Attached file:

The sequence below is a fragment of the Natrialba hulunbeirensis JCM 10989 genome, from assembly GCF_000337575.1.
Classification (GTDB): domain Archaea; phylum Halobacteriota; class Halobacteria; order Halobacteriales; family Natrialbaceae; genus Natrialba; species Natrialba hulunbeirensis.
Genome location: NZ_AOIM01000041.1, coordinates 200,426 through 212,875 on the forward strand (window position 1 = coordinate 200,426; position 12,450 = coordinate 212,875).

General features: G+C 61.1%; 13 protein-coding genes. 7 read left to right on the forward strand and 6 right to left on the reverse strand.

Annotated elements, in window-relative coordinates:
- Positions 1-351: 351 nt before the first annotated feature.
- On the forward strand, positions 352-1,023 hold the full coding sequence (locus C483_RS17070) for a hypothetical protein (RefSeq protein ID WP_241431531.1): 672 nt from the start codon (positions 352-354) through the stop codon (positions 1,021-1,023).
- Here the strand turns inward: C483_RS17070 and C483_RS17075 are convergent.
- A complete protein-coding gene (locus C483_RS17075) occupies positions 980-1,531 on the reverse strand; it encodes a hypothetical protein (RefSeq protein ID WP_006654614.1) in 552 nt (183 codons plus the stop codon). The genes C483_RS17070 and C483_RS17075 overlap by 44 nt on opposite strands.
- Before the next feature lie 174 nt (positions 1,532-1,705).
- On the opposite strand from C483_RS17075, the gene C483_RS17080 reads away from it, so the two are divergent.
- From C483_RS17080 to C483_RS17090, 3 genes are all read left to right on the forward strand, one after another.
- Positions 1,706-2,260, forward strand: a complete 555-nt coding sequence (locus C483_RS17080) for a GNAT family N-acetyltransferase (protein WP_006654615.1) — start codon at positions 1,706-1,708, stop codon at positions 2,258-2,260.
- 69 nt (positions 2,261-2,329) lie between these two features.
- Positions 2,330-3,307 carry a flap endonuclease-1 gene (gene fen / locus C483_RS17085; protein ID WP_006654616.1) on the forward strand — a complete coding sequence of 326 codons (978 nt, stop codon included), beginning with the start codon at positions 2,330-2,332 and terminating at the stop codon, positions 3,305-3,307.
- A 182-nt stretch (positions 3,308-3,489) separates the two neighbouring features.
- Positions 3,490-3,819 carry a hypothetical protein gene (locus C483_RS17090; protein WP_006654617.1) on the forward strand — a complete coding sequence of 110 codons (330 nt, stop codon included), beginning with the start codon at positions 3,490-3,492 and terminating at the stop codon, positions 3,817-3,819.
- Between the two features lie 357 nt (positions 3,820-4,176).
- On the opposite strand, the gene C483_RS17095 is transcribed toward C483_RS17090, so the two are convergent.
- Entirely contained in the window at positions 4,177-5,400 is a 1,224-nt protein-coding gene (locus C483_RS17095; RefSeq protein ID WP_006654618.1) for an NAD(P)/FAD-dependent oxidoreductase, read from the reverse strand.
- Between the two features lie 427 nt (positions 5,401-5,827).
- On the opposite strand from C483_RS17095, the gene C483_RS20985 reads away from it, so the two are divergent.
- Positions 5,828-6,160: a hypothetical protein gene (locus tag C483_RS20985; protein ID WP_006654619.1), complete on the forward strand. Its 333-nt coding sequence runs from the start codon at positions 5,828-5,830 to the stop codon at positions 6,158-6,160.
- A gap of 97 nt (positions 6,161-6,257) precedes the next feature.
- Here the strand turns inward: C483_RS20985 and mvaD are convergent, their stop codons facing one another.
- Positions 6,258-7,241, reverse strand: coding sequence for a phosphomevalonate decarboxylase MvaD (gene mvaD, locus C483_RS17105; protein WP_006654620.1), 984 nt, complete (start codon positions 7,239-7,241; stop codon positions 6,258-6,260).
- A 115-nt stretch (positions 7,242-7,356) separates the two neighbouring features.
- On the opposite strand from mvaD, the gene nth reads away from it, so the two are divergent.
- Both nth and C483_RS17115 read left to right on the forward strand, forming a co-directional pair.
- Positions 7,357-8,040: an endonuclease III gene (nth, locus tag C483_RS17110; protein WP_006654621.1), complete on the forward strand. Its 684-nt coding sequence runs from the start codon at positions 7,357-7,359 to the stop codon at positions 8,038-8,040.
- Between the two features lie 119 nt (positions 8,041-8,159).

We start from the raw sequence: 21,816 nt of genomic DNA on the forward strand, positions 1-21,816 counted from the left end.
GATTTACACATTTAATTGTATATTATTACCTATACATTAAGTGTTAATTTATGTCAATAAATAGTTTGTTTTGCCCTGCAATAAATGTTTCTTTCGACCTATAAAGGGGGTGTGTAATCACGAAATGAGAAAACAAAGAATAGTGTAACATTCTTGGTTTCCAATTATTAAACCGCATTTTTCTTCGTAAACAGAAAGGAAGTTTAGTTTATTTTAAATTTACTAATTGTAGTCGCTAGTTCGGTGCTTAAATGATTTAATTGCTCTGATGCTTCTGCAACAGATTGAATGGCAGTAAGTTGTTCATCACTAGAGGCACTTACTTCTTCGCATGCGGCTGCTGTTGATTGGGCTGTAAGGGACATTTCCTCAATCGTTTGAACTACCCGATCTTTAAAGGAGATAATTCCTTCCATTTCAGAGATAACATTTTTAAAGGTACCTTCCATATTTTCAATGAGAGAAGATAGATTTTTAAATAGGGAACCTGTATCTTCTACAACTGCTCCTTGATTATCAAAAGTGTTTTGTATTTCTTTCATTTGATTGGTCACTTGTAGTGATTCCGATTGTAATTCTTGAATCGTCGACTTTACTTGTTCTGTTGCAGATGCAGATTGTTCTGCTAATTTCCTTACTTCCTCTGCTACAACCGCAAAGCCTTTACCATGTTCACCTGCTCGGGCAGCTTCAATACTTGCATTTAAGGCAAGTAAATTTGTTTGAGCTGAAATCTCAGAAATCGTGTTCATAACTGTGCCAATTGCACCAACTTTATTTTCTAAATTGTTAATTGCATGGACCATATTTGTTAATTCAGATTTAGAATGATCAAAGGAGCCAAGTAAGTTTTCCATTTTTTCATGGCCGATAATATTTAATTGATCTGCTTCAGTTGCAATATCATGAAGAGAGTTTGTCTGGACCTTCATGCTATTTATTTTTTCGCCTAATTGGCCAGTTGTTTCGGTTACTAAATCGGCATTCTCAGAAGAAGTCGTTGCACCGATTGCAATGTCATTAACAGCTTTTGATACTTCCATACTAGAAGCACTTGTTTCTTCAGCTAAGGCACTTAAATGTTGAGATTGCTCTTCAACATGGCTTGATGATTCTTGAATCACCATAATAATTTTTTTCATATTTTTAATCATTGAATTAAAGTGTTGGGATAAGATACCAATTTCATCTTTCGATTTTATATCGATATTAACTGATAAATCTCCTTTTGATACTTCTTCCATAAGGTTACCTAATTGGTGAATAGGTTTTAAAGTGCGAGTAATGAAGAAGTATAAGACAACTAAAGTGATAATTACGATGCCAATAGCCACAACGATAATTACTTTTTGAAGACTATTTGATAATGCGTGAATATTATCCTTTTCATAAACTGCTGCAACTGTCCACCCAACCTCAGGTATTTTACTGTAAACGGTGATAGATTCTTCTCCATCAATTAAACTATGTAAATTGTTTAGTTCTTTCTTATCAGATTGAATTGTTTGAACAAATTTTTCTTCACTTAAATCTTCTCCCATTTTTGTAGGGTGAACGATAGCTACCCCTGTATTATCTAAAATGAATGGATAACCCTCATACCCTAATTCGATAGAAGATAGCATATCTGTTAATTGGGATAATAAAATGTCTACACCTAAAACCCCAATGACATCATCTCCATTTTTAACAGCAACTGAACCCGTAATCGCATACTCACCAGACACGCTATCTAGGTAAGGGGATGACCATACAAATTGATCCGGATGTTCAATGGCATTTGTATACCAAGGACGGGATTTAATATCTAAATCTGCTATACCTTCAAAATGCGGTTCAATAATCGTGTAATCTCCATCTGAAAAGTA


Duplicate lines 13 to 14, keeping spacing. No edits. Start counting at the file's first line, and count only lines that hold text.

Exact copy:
- Positions 1,706-2,260, forward strand: a complete 555-nt coding sequence (locus C483_RS17080) for a GNAT family N-acetyltransferase (protein WP_006654615.1) — start codon at positions 1,706-1,708, stop codon at positions 2,258-2,260.
- 69 nt (positions 2,261-2,329) lie between these two features.